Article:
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Ex-Drury University swimmer: Hazing ended athletic career
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SPRINGFIELD, Mo. (AP) — A former swimmer at a southwestern Missouri university says hazing that he and others endured during his freshman year left him with physical and mental injuries that ended his athletic career.
The allegations from Evan Petrich, 18, were confirmed Monday night by Drury University Director of Athletics Mark Fisher, who said during a news conference that the school in Springfield has toughened its hazing policy, the Springfield News-Leader reported ( ).
Petrich said the abuse occurred during an "initiation week" in September 2015 when he and other freshmen swimmers were taken blindfolded to a home and held in a basement while being forced to drink alcohol until some vomited and others nearly blacked out. At other times, they were hit by dodgeballs while naked, forced to watch pornographic movies and were asked to "rank" female swimmers by their looks, he said.
He said he's being treated for conversion disorder and post-traumatic stress disorder caused by the hazing.
The school investigated after Petrich complained to Tijuana Julian, the school's dean of students after the 2015-16 school year. Members of the swim team were interviewed and corroborated Petrich's story, Fisher and Julian said.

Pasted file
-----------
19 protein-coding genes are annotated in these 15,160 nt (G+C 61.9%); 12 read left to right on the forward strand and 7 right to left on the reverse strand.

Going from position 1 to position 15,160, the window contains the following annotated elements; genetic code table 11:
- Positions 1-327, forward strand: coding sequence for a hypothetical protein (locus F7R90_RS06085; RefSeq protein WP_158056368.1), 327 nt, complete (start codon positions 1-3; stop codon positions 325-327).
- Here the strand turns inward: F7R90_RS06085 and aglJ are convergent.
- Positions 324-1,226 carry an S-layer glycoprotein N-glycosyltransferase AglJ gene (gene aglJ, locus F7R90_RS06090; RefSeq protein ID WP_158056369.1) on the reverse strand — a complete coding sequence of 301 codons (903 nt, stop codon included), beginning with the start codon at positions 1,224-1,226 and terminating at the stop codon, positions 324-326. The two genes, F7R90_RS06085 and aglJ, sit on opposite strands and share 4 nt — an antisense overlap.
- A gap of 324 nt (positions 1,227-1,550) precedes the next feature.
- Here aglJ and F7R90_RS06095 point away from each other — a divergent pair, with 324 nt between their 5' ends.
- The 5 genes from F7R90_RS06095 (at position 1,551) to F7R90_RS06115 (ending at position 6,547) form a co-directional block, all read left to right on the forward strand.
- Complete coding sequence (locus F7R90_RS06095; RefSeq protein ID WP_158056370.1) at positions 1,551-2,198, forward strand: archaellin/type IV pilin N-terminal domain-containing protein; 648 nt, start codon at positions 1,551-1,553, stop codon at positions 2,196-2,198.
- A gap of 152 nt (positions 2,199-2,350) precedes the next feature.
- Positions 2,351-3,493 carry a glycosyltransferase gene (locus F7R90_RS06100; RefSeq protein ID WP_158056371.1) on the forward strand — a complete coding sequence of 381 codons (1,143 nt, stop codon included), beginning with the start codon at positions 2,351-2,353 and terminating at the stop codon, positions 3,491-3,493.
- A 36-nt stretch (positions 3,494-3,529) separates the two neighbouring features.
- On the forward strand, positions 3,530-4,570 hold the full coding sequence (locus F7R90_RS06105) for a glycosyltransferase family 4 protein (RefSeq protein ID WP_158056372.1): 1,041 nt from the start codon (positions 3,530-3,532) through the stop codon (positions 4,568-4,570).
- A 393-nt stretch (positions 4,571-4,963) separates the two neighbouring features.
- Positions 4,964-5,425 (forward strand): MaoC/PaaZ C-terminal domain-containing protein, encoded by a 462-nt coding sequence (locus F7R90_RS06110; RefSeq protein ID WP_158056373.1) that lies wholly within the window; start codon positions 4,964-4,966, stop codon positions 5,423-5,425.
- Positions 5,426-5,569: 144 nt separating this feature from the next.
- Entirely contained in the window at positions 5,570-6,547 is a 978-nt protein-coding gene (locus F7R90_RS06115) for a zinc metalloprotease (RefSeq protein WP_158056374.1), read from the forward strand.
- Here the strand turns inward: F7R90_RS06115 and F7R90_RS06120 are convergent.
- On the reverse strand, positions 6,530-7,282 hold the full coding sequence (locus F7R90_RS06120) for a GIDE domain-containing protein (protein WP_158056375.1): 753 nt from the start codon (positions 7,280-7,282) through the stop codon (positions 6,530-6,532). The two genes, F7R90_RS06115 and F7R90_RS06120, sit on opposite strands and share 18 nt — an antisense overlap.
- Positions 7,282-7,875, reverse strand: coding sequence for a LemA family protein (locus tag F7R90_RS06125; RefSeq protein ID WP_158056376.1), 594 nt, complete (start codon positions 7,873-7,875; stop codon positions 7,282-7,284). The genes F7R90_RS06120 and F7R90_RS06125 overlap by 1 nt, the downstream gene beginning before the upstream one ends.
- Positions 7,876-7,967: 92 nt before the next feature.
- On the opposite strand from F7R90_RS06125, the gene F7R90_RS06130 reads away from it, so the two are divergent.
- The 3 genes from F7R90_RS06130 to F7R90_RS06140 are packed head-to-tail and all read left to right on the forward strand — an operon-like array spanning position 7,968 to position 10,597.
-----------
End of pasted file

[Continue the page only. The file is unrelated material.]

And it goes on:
"We had enough things that were confirmed that he told us, I think there were enough common things that we found there was a policy violation," Julian said.
In response, the school, which has about 3,600 students, increased its penalties for hazing and said in a statement that it "would not tolerate such behavior among student-athletes." The policies have been in effect since last fall but received renewed attention after Petrich discussed the hazing on his Facebook page and in media interviews last week.
The changes include educational programming for all student-athletes. Penalties for a first-violation hazing will increase from 20 community service hours to 40, and the fine will now be $200 instead of $100. For a second violation, punishment will range from suspension for one semester to expulsion.
Petrich doesn't believe the new policies are strong enough.
"With this, the school is tolerating it," Petrich said. "They are just saying, 'Oh, do it once, but just don't do it again. Or if you do it again, make sure we don't know about it.'"
Both Fisher and Julian defended allowing a second violation before a possible suspension or expulsion.
"We understand that there will be people out there who will think that we were too lenient, but there also will be people who maybe feel like we were too difficult on them," Fisher said.
Another hazing accusation in 2009 cost the men's swimming program a midseason training trip to Hawaii.
Although Fisher said he believed if longtime swimming coach Brian Reynolds or other coaches knew about the hazing they would have stopped it, he declined to say if anyone was disciplined, saying it was a personnel issue.